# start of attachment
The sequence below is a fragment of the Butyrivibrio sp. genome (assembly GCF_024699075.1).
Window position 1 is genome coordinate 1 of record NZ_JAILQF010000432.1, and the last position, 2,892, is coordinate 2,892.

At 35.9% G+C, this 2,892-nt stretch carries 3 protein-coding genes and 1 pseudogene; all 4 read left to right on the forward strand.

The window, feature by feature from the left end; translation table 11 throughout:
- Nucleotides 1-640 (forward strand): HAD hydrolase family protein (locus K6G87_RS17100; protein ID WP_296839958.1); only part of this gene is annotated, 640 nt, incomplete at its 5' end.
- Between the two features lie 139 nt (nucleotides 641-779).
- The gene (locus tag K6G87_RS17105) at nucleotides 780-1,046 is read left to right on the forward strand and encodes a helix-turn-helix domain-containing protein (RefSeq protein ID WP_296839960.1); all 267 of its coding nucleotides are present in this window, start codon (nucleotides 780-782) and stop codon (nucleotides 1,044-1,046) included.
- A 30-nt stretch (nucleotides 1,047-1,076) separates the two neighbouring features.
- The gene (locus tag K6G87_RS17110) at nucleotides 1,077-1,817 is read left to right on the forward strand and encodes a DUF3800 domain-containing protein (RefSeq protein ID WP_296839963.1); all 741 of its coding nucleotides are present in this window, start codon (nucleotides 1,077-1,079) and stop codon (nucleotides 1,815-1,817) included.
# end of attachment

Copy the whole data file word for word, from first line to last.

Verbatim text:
The sequence below is a fragment of the Butyrivibrio sp. genome (assembly GCF_024699075.1).
Window position 1 is genome coordinate 1 of record NZ_JAILQF010000432.1, and the last position, 2,892, is coordinate 2,892.

At 35.9% G+C, this 2,892-nt stretch carries 3 protein-coding genes and 1 pseudogene; all 4 read left to right on the forward strand.

The window, feature by feature from the left end; translation table 11 throughout:
- Nucleotides 1-640 (forward strand): HAD hydrolase family protein (locus K6G87_RS17100; protein ID WP_296839958.1); only part of this gene is annotated, 640 nt, incomplete at its 5' end.
- Between the two features lie 139 nt (nucleotides 641-779).
- The gene (locus tag K6G87_RS17105) at nucleotides 780-1,046 is read left to right on the forward strand and encodes a helix-turn-helix domain-containing protein (RefSeq protein ID WP_296839960.1); all 267 of its coding nucleotides are present in this window, start codon (nucleotides 780-782) and stop codon (nucleotides 1,044-1,046) included.
- A 30-nt stretch (nucleotides 1,047-1,076) separates the two neighbouring features.
- The gene (locus tag K6G87_RS17110) at nucleotides 1,077-1,817 is read left to right on the forward strand and encodes a DUF3800 domain-containing protein (RefSeq protein ID WP_296839963.1); all 741 of its coding nucleotides are present in this window, start codon (nucleotides 1,077-1,079) and stop codon (nucleotides 1,815-1,817) included.